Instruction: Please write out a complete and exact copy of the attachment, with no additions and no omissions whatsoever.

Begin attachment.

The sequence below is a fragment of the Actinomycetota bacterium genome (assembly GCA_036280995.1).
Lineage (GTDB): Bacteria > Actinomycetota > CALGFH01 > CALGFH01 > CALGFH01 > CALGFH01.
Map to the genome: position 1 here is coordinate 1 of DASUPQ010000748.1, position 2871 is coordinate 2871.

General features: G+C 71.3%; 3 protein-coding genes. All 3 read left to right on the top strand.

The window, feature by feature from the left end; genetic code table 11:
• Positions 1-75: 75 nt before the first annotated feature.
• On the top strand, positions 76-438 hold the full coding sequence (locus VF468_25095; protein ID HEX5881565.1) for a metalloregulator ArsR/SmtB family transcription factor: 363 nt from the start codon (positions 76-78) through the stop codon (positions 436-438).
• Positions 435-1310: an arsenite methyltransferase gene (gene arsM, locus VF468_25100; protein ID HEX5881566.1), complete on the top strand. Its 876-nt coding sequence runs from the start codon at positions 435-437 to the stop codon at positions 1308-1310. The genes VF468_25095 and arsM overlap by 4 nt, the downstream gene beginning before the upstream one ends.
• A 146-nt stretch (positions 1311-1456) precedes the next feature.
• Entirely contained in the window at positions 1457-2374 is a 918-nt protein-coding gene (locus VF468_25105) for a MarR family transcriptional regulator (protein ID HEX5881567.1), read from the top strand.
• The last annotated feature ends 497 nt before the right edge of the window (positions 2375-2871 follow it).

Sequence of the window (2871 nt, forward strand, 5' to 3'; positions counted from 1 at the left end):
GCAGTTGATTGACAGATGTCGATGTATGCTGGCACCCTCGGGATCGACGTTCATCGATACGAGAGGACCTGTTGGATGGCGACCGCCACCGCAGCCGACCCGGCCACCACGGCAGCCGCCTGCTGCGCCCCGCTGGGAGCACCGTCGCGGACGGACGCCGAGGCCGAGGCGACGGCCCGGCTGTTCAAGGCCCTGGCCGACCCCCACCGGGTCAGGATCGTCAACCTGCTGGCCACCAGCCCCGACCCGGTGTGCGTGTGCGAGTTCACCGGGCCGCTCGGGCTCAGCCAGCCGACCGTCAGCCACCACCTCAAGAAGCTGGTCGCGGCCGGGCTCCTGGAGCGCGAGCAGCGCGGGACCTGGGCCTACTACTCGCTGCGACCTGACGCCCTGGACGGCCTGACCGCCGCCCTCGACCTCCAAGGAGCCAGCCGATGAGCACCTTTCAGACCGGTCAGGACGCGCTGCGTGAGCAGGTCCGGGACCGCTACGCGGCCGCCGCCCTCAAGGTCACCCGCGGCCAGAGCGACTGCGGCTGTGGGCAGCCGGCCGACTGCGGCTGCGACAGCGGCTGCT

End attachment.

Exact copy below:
The sequence below is a fragment of the Actinomycetota bacterium genome (assembly GCA_036280995.1).
Lineage (GTDB): Bacteria > Actinomycetota > CALGFH01 > CALGFH01 > CALGFH01 > CALGFH01.
Map to the genome: position 1 here is coordinate 1 of DASUPQ010000748.1, position 2871 is coordinate 2871.

General features: G+C 71.3%; 3 protein-coding genes. All 3 read left to right on the top strand.

The window, feature by feature from the left end; genetic code table 11:
• Positions 1-75: 75 nt before the first annotated feature.
• On the top strand, positions 76-438 hold the full coding sequence (locus VF468_25095; protein ID HEX5881565.1) for a metalloregulator ArsR/SmtB family transcription factor: 363 nt from the start codon (positions 76-78) through the stop codon (positions 436-438).
• Positions 435-1310: an arsenite methyltransferase gene (gene arsM, locus VF468_25100; protein ID HEX5881566.1), complete on the top strand. Its 876-nt coding sequence runs from the start codon at positions 435-437 to the stop codon at positions 1308-1310. The genes VF468_25095 and arsM overlap by 4 nt, the downstream gene beginning before the upstream one ends.
• A 146-nt stretch (positions 1311-1456) precedes the next feature.
• Entirely contained in the window at positions 1457-2374 is a 918-nt protein-coding gene (locus VF468_25105) for a MarR family transcriptional regulator (protein ID HEX5881567.1), read from the top strand.
• The last annotated feature ends 497 nt before the right edge of the window (positions 2375-2871 follow it).

Sequence of the window (2871 nt, forward strand, 5' to 3'; positions counted from 1 at the left end):
GCAGTTGATTGACAGATGTCGATGTATGCTGGCACCCTCGGGATCGACGTTCATCGATACGAGAGGACCTGTTGGATGGCGACCGCCACCGCAGCCGACCCGGCCACCACGGCAGCCGCCTGCTGCGCCCCGCTGGGAGCACCGTCGCGGACGGACGCCGAGGCCGAGGCGACGGCCCGGCTGTTCAAGGCCCTGGCCGACCCCCACCGGGTCAGGATCGTCAACCTGCTGGCCACCAGCCCCGACCCGGTGTGCGTGTGCGAGTTCACCGGGCCGCTCGGGCTCAGCCAGCCGACCGTCAGCCACCACCTCAAGAAGCTGGTCGCGGCCGGGCTCCTGGAGCGCGAGCAGCGCGGGACCTGGGCCTACTACTCGCTGCGACCTGACGCCCTGGACGGCCTGACCGCCGCCCTCGACCTCCAAGGAGCCAGCCGATGAGCACCTTTCAGACCGGTCAGGACGCGCTGCGTGAGCAGGTCCGGGACCGCTACGCGGCCGCCGCCCTCAAGGTCACCCGCGGCCAGAGCGACTGCGGCTGTGGGCAGCCGGCCGACTGCGGCTGCGACAGCGGCTGCT